With all these observations, proving the strong duality theorem is now easy:

By the symmetry between the primal and dual, it suffices to prove this when the primal is feasible. If the primal is unbounded, then by the weak duality theorem it follows that the dual is infeasible, and in this case $ z^*=w^*=-\infty$.

So, the primal has a finite optimum. We will now show that a solution of the dual with value $ \geq z^*$ must exist, which by weak duality will mean that $ z^*=w^*$.

For sake of contradiction, suppose such a solution doesn't exist, i.e. there is no $ y$ such that $ A^Ty\leq c$ and $ \left<b,y\right>\geq z^*$. This amounts to $ \begin{pmatrix} A & -b \end{pmatrix}^Ty\leq (c, -z^*)$ not having a solution. By corollary 1, this means there exists some $ (x,\alpha)\geq 0$ with $ Ax- \alpha b = 0$ and $ \left<c,x\right> - z^*\alpha<0$.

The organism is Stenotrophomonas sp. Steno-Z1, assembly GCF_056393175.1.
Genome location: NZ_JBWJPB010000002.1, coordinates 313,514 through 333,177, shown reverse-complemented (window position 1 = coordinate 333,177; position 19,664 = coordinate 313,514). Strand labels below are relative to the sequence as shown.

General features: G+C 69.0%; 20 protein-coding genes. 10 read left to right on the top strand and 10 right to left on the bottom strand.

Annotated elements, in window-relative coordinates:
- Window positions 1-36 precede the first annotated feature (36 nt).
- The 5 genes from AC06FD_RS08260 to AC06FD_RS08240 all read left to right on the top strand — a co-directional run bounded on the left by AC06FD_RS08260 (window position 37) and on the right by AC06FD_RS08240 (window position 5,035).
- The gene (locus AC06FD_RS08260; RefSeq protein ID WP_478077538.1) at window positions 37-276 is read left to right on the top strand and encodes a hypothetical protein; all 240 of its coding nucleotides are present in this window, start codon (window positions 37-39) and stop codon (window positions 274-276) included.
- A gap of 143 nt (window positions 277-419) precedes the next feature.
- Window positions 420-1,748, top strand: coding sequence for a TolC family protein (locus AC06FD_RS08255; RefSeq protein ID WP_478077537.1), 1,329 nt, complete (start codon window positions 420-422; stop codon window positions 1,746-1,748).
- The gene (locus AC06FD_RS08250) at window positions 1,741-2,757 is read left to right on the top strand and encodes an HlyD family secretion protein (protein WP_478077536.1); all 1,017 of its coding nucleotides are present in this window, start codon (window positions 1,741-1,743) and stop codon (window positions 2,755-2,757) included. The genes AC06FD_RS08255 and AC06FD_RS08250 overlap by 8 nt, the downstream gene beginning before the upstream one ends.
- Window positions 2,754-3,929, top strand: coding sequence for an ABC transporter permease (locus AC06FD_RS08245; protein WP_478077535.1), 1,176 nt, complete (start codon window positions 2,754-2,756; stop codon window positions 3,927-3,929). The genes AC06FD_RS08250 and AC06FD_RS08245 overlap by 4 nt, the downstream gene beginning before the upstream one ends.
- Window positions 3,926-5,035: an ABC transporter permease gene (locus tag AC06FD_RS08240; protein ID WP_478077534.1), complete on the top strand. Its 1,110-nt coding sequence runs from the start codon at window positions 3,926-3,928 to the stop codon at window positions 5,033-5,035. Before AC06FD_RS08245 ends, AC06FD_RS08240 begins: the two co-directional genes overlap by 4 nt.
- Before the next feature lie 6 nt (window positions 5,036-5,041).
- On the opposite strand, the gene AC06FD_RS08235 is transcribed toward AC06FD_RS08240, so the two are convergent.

There are two cases:

- If $ \alpha=0$, then $ Ax=0$ and $ \left<c,x\right><0$. But then if $ x'$ is a feasible solution of $ P$ (one exists), $ x'+kx$ is feasible and can drive the objective function arbitrarily low; so $ P$ is unbounded, contradicting the case we're in.
- If $ \alpha>0$, rescaling $ x$ by $ 1/\alpha$ we get a feasible solution of $ P$ which beats $ z^*$, contradiction again.

We will see that duality, and the duality gap in particular, gives us a useful handle on how close we are to a solution of the linear program. This will be a key part of the analysis of a polynomial-time algorithm to solve linear programs approximately, the interior point method.

As another application, the duality theorem has many combinatorial avatars, such as the famously equivalent theorems of Hall, Koenig and Menger from graph theory, to name some. We'll (hopefully) see some of these applications too in a subsequent post.